In addition, hops are delicate little things. They’re susceptible to humidity-driven disease, and, as you probably know, summers in New Jersey are insanely humid — on a hot summer day, the humidity can be oppressive for a human, much less a little hop cone. Kane has had to deal with “downy mildew” — a microbe that can be devastating to hops.

“It’s a manageable disease,” he says. “It’s just expensive to spray for, and any leaf litter or anything that falls off, we really need to clean all that stuff up because the spores will overwinter in the ground, and then next year, they’ll come back.”

Hops also need a lot of water and nitrogen. They require about an inch of rain a week, he says. “I’m lucky enough here at this farm that I have a big, two-acre pond. I’ve just now gotten the hard pipe from the pond up to the poles. Last year, I didn’t have any irrigation, and that was a big drawback for me. I didn’t lose crop from it, but I didn’t get nearly as much as I should have.”

Yet again, this is an understatement. Kane should be able to produce about 2,000 pounds of hops. He got about 250 last year, his second year harvesting the crop. Two of his five varieties of hops were completely unharvestable — his Willamette and Centennial hops were useless. Nonetheless, he was able to provide clients like Cape May Brewing Company with all of the Magnum, Chinook, and Nugget they needed for last year’s iteration of Three Plows.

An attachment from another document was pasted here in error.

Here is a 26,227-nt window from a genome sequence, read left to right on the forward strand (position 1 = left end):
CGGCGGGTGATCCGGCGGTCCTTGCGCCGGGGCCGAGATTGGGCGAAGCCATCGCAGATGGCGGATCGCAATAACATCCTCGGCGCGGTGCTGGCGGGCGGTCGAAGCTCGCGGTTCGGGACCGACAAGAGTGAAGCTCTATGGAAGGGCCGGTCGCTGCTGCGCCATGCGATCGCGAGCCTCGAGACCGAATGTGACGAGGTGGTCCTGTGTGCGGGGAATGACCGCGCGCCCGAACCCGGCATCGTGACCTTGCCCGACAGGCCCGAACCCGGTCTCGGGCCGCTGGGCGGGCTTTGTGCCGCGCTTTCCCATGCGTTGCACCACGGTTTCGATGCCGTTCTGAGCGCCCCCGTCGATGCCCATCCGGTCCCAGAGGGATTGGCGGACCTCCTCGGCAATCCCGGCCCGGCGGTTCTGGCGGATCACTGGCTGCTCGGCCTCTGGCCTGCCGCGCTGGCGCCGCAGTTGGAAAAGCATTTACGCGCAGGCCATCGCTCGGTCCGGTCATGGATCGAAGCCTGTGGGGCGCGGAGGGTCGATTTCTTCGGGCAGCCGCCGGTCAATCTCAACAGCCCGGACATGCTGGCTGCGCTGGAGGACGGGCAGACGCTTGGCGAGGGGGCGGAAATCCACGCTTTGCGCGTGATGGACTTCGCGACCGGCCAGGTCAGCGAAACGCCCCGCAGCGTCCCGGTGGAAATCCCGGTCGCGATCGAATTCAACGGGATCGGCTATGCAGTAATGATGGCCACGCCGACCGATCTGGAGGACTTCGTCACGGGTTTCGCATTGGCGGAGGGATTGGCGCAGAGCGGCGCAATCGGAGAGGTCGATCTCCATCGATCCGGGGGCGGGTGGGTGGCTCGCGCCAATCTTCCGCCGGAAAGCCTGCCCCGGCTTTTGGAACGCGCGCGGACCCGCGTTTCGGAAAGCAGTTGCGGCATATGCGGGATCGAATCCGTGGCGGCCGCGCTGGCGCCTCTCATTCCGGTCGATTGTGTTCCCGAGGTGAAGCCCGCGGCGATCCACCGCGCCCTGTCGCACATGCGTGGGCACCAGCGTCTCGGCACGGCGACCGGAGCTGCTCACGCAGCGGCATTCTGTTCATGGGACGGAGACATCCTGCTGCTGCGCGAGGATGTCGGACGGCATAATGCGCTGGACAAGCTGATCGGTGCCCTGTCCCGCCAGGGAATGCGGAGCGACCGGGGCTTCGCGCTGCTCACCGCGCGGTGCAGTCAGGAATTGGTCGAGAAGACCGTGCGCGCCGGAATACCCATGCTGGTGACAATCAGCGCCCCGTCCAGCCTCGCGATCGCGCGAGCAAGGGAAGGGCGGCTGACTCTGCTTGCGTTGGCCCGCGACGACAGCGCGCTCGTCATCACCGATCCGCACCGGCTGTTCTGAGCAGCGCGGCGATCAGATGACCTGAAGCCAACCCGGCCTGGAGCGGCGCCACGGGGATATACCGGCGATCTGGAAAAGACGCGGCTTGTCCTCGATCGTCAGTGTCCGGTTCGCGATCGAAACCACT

Kane is growing the same five varieties again this year, and hopes to increase his yield tenfold from 2016. Harvesting should begin in August; as of mid-May, the bines were just beginning to snake up their supports. “It’s been a big learning curve for me, but I’m getting there,” he says.

And he’s got time. It takes about three years for hops to come to maturity. The first year, you get bupkis. The second, you’re at about 50 percent of production. So, by this year, Kane should be flush with hops. “As long as they’ve got water and they’ve got nitrogen and you can control disease, you should be good,” he says.